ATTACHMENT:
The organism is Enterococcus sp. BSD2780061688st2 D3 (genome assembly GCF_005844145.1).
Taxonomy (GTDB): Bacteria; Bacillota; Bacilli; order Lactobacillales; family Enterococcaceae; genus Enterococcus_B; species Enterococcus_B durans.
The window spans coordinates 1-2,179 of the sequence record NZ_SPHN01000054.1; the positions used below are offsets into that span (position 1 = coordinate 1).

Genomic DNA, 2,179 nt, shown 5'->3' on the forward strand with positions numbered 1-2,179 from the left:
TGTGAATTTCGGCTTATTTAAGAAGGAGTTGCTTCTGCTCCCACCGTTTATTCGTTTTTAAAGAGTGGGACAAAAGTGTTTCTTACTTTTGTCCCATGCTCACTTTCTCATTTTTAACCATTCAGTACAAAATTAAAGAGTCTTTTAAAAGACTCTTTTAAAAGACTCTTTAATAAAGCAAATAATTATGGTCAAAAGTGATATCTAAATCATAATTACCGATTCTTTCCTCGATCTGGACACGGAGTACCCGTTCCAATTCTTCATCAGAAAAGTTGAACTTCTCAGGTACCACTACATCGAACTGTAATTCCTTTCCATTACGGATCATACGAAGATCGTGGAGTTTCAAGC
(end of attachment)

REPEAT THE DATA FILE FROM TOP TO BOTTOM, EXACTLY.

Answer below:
The organism is Enterococcus sp. BSD2780061688st2 D3 (genome assembly GCF_005844145.1).
Taxonomy (GTDB): Bacteria; Bacillota; Bacilli; order Lactobacillales; family Enterococcaceae; genus Enterococcus_B; species Enterococcus_B durans.
The window spans coordinates 1-2,179 of the sequence record NZ_SPHN01000054.1; the positions used below are offsets into that span (position 1 = coordinate 1).

Genomic DNA, 2,179 nt, shown 5'->3' on the forward strand with positions numbered 1-2,179 from the left:
TGTGAATTTCGGCTTATTTAAGAAGGAGTTGCTTCTGCTCCCACCGTTTATTCGTTTTTAAAGAGTGGGACAAAAGTGTTTCTTACTTTTGTCCCATGCTCACTTTCTCATTTTTAACCATTCAGTACAAAATTAAAGAGTCTTTTAAAAGACTCTTTTAAAAGACTCTTTAATAAAGCAAATAATTATGGTCAAAAGTGATATCTAAATCATAATTACCGATTCTTTCCTCGATCTGGACACGGAGTACCCGTTCCAATTCTTCATCAGAAAAGTTGAACTTCTCAGGTACCACTACATCGAACTGTAATTCCTTTCCATTACGGATCATACGAAGATCGTGGAGTTTCAAGC